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Sunday, March 17, 2013

Amherst selectmen, board chairman struggle with public image over stipend

AMHERST – That one potential “no” vote was absent from the March 11 meeting had nothing to do with Selectman George Infanti’s decision to reintroduce a previously unsuccessful motion to reimburse board Chairman Bruce Bowler $2,000 for extra work, Infanti said Thursday.

The fact that the motion, after failing 2-2-1 on Feb. 11, passed the second time, 2-1-1, with Selectman Brad Galinson absent triggered outrage in many corners of town, much of which was vented at the polls the next day. ...

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AMHERST – That one potential “no” vote was absent from the March 11 meeting had nothing to do with Selectman George Infanti’s decision to reintroduce a previously unsuccessful motion to reimburse board Chairman Bruce Bowler $2,000 for extra work, Infanti said Thursday.

The fact that the motion, after failing 2-2-1 on Feb. 11, passed the second time, 2-1-1, with Selectman Brad Galinson absent triggered outrage in many corners of town, much of which was vented at the polls the next day.

Bowler ultimately declined the stipend, a decision about which Infanti and current board Vice Chairman Dwight Brew said they learned Wednesday while searching online town forums.

“To the residents of Amherst: I want to let you all know that I will not be accepting the compensation that was voted to give me on Monday night,” Bowler wrote.

Bowler, who spent hours working at Town Hall after selectmen placed Town Administrator Jim O’Mara on paid administrative leave in December, hadn’t responded as of Saturday to a Telegraph email containing several questions.

It isn’t known how many people were at the March 11 selectmen’s meeting, or how many watched it on TV or computer, but the news that Infanti’s second motion had passed while Galinson was absent was common knowledge by Tuesday morning.

“It took me two hours to vote, and there wasn’t even a line,” retired Fire Chief Rick Crocker, now a member of the government watchdog Amherst Citizens Association, said Tuesday afternoon. “People are livid. They were coming up to me one after the other over this. It’s a classic example of what’s wrong with Town Hall right now.”

But Infanti defended the motions, saying Bowler “does more work than anyone I’ve ever seen” among elected officials with whom Infanti has served in his more than 20 years as selectman in three towns.

Infanti said Thursday that he reintroduced the motion after learning Bowler put in many more hours than he originally realized. According to the minutes of the Feb. 11 meeting, Infanti said Bowler spent more than “100 hours to keep the ship afloat,” adding, “It would have cost the town a great deal more to hire a temporary (town) administrator.”

But many who criticized the issue said such extra work “comes with the territory” of being an elected official, and if officials, especially selectmen, begin accepting compensation, they’re already halfway down a slippery slope.

“I can tell you, as an ex-selectman, that I and all of my colleagues did a lot of extra work from time to time on one subject or another,” resident Bill Overholt wrote in a www.amhersttoday.com forum. “We knew when we ran for the job that occasionally it would be more demanding than we bargained for. I doubt if any of us would have considered … additional compensation.”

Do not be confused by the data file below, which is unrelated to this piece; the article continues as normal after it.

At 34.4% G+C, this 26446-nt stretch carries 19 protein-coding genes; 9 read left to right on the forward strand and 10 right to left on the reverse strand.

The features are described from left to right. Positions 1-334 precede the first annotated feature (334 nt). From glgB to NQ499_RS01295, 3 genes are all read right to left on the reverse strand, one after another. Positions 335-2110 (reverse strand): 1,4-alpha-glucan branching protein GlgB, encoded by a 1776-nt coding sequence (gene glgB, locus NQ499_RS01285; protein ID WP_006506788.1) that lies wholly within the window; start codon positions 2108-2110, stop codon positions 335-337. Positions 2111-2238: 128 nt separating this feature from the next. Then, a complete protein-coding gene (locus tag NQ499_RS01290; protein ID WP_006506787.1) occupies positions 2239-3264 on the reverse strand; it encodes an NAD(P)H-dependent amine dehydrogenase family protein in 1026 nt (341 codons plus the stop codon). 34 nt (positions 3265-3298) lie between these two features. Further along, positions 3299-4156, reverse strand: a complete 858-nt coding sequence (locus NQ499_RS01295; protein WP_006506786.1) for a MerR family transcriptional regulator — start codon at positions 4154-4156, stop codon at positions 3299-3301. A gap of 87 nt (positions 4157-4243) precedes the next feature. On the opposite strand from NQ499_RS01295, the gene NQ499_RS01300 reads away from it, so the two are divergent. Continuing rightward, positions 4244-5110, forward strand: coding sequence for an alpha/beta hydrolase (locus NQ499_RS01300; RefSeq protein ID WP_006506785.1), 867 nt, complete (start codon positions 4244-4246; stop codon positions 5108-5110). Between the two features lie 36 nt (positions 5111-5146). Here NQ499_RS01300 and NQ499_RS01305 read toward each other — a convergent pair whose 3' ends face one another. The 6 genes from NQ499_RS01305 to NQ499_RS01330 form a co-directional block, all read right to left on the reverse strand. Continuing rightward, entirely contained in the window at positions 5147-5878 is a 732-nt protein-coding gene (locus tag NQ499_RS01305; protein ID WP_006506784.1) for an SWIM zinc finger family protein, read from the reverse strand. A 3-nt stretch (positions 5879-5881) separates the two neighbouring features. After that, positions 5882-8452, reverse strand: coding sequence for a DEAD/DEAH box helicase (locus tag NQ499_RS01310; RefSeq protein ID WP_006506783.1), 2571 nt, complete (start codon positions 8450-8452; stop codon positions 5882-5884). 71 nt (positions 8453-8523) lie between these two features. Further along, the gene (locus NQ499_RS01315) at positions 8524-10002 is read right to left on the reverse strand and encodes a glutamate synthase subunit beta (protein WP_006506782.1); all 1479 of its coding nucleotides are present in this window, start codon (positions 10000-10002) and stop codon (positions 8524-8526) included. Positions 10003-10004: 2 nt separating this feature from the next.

Infanti, though, said many of those lashing out at the motions, and the board in general, aren’t seeing the entire picture.

“I did what I felt was right based on the work Bruce did,” he said, adding that his decision to reintroduce the motion on March 11 had “nothing to do at all whether Brad was there or not.”

Infanti bristles at suggestions he was being sneaky by bringing up the motion when a previous detractor was absent.

“I’ve never done anything underhanded like that,” he said. “I think people know me well enough to know that I wouldn’t do that. People can say what they want online, but they don’t know what they’re talking about.”

Meanwhile, Brew, who topped the field in his re-election bid Tuesday, said he wasn’t comfortable with the proposal from the moment it was brought up.

“My belief is that it just comes with being an effective member of the board,” Brew said of extra work officials undertake from time to time. The motive for putting in extra time, he said, should be “because you want to help out the community, not to be reimbursed.”

Brew said he also had a problem with the fact the reimbursement issue wasn’t on the agenda of either meeting, especially because the public didn’t have a chance to come and comment if they wished.

“In both cases, I had absolutely no idea it was going to come up, so I was very uncomfortable with it,” he said. “And the second time, I was also uncomfortable because one of the previous dissenting members wasn’t there.”

Marilyn Peterman, a former selectman who ran again but finished last on Tuesday in the four-way race, has been a vocal critic of the board, charging members with “setting in motion this lack of transparency beginning with the process of hiring the town administrator” in a February statement.

On Tuesday, while working the polls, Peterman said she called on Bowler to decline the stipend.

“I told him, ‘Bruce, you can’t take that money,’ ” she said at the polls.

“Never has any selectman been compensated for … the hours of work they volunteered to do,” she wrote later in an online forum.

On Thursday, Peterman praised Bowler’s decision.

“He did the right thing,” she said, declining to speculate about whether Bowler’s decision could start to reverse the trend of citizen mistrust.

Dean Shalhoup can be reached at 594-6443 or dshalhoup@nashua
telegraph.com. Also, follow Shalhoup on Twitter (@Telegraph_DeanS).